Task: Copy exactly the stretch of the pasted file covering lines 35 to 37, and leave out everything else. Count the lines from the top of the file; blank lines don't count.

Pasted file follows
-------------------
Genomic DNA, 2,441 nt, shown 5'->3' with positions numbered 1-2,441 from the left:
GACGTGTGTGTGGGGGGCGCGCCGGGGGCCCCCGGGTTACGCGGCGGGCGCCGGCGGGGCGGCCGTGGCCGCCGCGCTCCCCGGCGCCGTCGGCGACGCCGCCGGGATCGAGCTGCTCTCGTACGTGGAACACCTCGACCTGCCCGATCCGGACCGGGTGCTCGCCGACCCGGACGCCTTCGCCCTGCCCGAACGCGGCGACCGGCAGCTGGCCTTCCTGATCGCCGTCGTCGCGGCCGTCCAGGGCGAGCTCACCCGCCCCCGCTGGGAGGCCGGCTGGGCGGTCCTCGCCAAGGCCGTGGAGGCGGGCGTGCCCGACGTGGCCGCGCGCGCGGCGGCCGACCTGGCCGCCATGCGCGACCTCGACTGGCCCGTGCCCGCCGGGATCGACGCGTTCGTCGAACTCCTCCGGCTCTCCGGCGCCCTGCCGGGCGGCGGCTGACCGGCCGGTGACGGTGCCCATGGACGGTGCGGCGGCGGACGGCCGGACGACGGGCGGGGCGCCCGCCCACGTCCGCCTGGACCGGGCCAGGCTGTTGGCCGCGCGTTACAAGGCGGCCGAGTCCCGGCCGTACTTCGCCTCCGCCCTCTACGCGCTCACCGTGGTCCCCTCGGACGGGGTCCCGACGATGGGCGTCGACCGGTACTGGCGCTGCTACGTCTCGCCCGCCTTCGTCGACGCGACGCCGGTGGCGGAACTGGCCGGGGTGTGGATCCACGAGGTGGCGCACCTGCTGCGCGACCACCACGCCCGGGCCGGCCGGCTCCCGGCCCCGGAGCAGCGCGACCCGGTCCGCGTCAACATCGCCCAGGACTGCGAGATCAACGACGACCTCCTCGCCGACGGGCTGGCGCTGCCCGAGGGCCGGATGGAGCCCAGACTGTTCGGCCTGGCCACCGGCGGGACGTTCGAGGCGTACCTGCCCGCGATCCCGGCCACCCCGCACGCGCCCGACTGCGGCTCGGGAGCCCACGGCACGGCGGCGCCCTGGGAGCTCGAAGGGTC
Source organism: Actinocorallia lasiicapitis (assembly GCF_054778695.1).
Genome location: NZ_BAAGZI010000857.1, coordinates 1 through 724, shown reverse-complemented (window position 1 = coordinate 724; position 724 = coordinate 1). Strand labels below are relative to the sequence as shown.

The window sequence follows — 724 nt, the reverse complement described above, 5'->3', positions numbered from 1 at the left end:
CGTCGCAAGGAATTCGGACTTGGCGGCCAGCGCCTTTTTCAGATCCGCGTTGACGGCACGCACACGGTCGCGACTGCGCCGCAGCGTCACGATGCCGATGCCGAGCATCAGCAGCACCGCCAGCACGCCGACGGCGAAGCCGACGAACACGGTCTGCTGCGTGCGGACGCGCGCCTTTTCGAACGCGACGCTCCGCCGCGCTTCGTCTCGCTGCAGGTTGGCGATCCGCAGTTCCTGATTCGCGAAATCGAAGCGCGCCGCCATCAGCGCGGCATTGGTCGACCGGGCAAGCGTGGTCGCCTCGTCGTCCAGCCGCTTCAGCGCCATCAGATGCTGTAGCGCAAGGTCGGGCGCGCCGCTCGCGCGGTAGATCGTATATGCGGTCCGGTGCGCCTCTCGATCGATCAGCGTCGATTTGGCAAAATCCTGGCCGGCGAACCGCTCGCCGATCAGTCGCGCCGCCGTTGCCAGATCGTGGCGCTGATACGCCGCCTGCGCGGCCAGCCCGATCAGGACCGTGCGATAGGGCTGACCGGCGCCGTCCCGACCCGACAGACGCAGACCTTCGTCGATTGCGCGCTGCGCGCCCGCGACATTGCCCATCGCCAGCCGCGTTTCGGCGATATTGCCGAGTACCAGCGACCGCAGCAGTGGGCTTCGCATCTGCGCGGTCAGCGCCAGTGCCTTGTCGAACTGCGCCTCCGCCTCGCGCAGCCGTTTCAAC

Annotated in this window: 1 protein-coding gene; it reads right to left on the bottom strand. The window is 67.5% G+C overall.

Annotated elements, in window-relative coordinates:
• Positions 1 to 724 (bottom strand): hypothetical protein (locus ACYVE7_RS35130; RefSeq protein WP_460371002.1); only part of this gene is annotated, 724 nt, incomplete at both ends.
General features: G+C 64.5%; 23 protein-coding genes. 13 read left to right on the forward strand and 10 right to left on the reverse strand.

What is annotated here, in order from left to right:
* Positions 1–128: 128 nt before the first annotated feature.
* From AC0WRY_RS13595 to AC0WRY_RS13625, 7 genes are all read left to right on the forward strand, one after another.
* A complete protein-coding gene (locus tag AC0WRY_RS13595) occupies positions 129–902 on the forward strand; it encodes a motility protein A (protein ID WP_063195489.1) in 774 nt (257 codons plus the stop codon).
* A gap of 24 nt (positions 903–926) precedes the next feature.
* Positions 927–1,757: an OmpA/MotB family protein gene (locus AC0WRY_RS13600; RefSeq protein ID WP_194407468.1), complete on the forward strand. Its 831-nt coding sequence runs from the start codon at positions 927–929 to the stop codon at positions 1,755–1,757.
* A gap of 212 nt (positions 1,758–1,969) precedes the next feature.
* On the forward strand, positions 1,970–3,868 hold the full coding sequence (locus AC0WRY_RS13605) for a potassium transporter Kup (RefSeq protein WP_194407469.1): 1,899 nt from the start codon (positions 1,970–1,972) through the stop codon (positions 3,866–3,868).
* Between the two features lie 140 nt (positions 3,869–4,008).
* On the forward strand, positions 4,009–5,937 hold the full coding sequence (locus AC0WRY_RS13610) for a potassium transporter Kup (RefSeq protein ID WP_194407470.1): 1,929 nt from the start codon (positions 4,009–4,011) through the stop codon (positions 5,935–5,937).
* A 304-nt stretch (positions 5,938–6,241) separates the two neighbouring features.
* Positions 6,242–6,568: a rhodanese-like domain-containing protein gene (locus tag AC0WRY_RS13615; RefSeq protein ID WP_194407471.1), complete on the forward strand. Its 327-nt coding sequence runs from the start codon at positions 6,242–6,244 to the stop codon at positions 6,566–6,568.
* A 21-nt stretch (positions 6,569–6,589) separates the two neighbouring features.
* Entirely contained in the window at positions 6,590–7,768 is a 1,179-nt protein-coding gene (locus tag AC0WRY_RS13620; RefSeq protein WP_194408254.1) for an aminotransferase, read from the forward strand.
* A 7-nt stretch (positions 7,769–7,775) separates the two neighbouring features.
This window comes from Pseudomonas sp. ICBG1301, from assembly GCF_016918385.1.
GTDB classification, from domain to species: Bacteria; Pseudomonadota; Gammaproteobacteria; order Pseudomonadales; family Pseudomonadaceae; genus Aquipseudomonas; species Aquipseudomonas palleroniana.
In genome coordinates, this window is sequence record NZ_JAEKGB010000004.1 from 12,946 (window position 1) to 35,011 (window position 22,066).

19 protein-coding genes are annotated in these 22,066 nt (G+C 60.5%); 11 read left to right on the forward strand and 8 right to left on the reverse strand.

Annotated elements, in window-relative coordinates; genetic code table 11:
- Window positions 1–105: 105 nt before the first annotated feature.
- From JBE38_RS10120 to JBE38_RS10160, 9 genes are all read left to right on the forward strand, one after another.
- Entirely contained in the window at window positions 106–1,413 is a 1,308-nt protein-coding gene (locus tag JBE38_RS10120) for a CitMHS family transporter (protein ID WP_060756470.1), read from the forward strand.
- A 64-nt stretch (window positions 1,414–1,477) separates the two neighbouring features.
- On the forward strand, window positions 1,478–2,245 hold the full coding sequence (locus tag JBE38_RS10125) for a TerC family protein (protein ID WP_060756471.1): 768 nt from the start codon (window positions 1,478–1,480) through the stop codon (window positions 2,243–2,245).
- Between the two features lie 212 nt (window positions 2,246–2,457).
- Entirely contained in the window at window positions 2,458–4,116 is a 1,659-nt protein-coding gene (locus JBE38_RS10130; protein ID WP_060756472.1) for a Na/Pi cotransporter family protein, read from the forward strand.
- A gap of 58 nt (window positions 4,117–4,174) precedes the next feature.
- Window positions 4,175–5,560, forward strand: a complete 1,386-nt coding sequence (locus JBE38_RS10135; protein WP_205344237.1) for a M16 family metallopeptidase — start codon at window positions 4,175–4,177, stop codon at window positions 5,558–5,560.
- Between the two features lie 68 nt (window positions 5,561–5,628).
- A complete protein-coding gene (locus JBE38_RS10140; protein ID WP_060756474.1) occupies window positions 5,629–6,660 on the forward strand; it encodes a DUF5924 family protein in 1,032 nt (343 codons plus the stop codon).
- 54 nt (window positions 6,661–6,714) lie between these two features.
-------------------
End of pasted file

- On the forward strand, window positions 1,478–2,245 hold the full coding sequence (locus tag JBE38_RS10125) for a TerC family protein (protein ID WP_060756471.1): 768 nt from the start codon (window positions 1,478–1,480) through the stop codon (window positions 2,243–2,245).
- Between the two features lie 212 nt (window positions 2,246–2,457).
- Entirely contained in the window at window positions 2,458–4,116 is a 1,659-nt protein-coding gene (locus JBE38_RS10130; protein ID WP_060756472.1) for a Na/Pi cotransporter family protein, read from the forward strand.